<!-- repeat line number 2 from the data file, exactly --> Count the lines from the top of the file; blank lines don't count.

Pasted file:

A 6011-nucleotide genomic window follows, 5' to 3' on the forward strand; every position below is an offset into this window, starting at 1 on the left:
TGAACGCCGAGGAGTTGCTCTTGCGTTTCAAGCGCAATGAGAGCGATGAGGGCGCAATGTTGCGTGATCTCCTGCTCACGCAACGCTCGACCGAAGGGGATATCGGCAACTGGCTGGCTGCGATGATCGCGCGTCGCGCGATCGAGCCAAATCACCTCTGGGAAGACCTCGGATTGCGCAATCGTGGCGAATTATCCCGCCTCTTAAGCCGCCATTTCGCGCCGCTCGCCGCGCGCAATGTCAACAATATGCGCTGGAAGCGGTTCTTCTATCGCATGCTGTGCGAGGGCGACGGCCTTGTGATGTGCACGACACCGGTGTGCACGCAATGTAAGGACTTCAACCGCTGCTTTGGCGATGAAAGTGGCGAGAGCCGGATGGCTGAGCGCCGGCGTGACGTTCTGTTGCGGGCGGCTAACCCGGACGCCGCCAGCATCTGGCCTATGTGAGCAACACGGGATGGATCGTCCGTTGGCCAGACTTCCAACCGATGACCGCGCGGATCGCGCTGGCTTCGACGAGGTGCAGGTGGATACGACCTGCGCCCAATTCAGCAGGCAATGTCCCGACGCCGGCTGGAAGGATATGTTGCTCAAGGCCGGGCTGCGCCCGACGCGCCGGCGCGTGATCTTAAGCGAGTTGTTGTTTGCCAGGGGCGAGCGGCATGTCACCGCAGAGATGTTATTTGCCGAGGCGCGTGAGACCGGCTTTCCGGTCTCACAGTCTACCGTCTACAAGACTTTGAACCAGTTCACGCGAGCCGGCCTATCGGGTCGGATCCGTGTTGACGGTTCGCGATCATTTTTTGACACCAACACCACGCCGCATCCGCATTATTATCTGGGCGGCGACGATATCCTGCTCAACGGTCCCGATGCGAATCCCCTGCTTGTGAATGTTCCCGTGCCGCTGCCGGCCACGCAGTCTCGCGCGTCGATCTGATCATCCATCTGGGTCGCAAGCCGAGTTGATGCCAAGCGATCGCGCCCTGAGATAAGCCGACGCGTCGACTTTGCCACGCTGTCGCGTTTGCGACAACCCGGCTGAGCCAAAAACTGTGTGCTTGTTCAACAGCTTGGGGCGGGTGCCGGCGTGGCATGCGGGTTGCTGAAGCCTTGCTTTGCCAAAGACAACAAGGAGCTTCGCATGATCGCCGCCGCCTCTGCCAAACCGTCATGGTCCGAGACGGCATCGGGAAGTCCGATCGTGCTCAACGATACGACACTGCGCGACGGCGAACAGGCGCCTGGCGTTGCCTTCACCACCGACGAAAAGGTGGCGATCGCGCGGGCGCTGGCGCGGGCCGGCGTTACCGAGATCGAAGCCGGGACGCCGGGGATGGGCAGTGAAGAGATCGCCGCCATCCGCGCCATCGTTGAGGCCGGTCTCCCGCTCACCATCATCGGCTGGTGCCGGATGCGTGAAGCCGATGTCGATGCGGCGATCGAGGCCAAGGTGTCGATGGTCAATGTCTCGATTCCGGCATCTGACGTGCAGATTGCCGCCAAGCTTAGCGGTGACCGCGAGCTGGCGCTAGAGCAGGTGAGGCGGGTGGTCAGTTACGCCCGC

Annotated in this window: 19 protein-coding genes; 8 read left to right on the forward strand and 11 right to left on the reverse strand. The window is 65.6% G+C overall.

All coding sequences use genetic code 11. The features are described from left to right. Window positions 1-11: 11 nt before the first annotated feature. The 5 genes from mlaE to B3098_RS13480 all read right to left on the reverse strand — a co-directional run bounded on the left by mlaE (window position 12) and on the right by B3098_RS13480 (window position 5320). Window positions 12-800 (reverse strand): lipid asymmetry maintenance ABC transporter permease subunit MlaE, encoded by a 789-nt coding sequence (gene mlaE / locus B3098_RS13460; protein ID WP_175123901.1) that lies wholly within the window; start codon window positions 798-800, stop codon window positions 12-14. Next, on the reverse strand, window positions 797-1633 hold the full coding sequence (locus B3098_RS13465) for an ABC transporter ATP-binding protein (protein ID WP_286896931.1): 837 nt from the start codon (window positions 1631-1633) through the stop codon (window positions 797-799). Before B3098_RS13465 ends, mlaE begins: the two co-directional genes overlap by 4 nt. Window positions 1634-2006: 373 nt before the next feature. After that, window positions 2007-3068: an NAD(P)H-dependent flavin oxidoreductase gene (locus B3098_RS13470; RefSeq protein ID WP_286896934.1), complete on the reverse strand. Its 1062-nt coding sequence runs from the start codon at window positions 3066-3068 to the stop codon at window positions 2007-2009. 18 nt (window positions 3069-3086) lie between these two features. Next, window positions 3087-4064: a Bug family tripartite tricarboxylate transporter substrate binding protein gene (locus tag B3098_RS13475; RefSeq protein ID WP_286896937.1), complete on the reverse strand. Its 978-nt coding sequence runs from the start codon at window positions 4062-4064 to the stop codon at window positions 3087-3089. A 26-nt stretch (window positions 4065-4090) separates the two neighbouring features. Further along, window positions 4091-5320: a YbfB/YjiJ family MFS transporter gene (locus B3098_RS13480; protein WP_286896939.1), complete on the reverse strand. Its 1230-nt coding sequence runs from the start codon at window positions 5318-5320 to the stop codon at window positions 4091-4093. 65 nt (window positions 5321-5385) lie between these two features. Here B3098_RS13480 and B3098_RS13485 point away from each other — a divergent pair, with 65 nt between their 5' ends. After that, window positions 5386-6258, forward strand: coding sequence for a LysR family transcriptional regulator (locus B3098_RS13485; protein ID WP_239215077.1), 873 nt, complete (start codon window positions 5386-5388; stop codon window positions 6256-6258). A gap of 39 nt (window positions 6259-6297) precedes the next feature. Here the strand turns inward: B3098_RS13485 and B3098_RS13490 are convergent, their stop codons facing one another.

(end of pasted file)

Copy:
TGAACGCCGAGGAGTTGCTCTTGCGTTTCAAGCGCAATGAGAGCGATGAGGGCGCAATGTTGCGTGATCTCCTGCTCACGCAACGCTCGACCGAAGGGGATATCGGCAACTGGCTGGCTGCGATGATCGCGCGTCGCGCGATCGAGCCAAATCACCTCTGGGAAGACCTCGGATTGCGCAATCGTGGCGAATTATCCCGCCTCTTAAGCCGCCATTTCGCGCCGCTCGCCGCGCGCAATGTCAACAATATGCGCTGGAAGCGGTTCTTCTATCGCATGCTGTGCGAGGGCGACGGCCTTGTGATGTGCACGACACCGGTGTGCACGCAATGTAAGGACTTCAACCGCTGCTTTGGCGATGAAAGTGGCGAGAGCCGGATGGCTGAGCGCCGGCGTGACGTTCTGTTGCGGGCGGCTAACCCGGACGCCGCCAGCATCTGGCCTATGTGAGCAACACGGGATGGATCGTCCGTTGGCCAGACTTCCAACCGATGACCGCGCGGATCGCGCTGGCTTCGACGAGGTGCAGGTGGATACGACCTGCGCCCAATTCAGCAGGCAATGTCCCGACGCCGGCTGGAAGGATATGTTGCTCAAGGCCGGGCTGCGCCCGACGCGCCGGCGCGTGATCTTAAGCGAGTTGTTGTTTGCCAGGGGCGAGCGGCATGTCACCGCAGAGATGTTATTTGCCGAGGCGCGTGAGACCGGCTTTCCGGTCTCACAGTCTACCGTCTACAAGACTTTGAACCAGTTCACGCGAGCCGGCCTATCGGGTCGGATCCGTGTTGACGGTTCGCGATCATTTTTTGACACCAACACCACGCCGCATCCGCATTATTATCTGGGCGGCGACGATATCCTGCTCAACGGTCCCGATGCGAATCCCCTGCTTGTGAATGTTCCCGTGCCGCTGCCGGCCACGCAGTCTCGCGCGTCGATCTGATCATCCATCTGGGTCGCAAGCCGAGTTGATGCCAAGCGATCGCGCCCTGAGATAAGCCGACGCGTCGACTTTGCCACGCTGTCGCGTTTGCGACAACCCGGCTGAGCCAAAAACTGTGTGCTTGTTCAACAGCTTGGGGCGGGTGCCGGCGTGGCATGCGGGTTGCTGAAGCCTTGCTTTGCCAAAGACAACAAGGAGCTTCGCATGATCGCCGCCGCCTCTGCCAAACCGTCATGGTCCGAGACGGCATCGGGAAGTCCGATCGTGCTCAACGATACGACACTGCGCGACGGCGAACAGGCGCCTGGCGTTGCCTTCACCACCGACGAAAAGGTGGCGATCGCGCGGGCGCTGGCGCGGGCCGGCGTTACCGAGATCGAAGCCGGGACGCCGGGGATGGGCAGTGAAGAGATCGCCGCCATCCGCGCCATCGTTGAGGCCGGTCTCCCGCTCACCATCATCGGCTGGTGCCGGATGCGTGAAGCCGATGTCGATGCGGCGATCGAGGCCAAGGTGTCGATGGTCAATGTCTCGATTCCGGCATCTGACGTGCAGATTGCCGCCAAGCTTAGCGGTGACCGCGAGCTGGCGCTAGAGCAGGTGAGGCGGGTGGTCAGTTACGCCCGC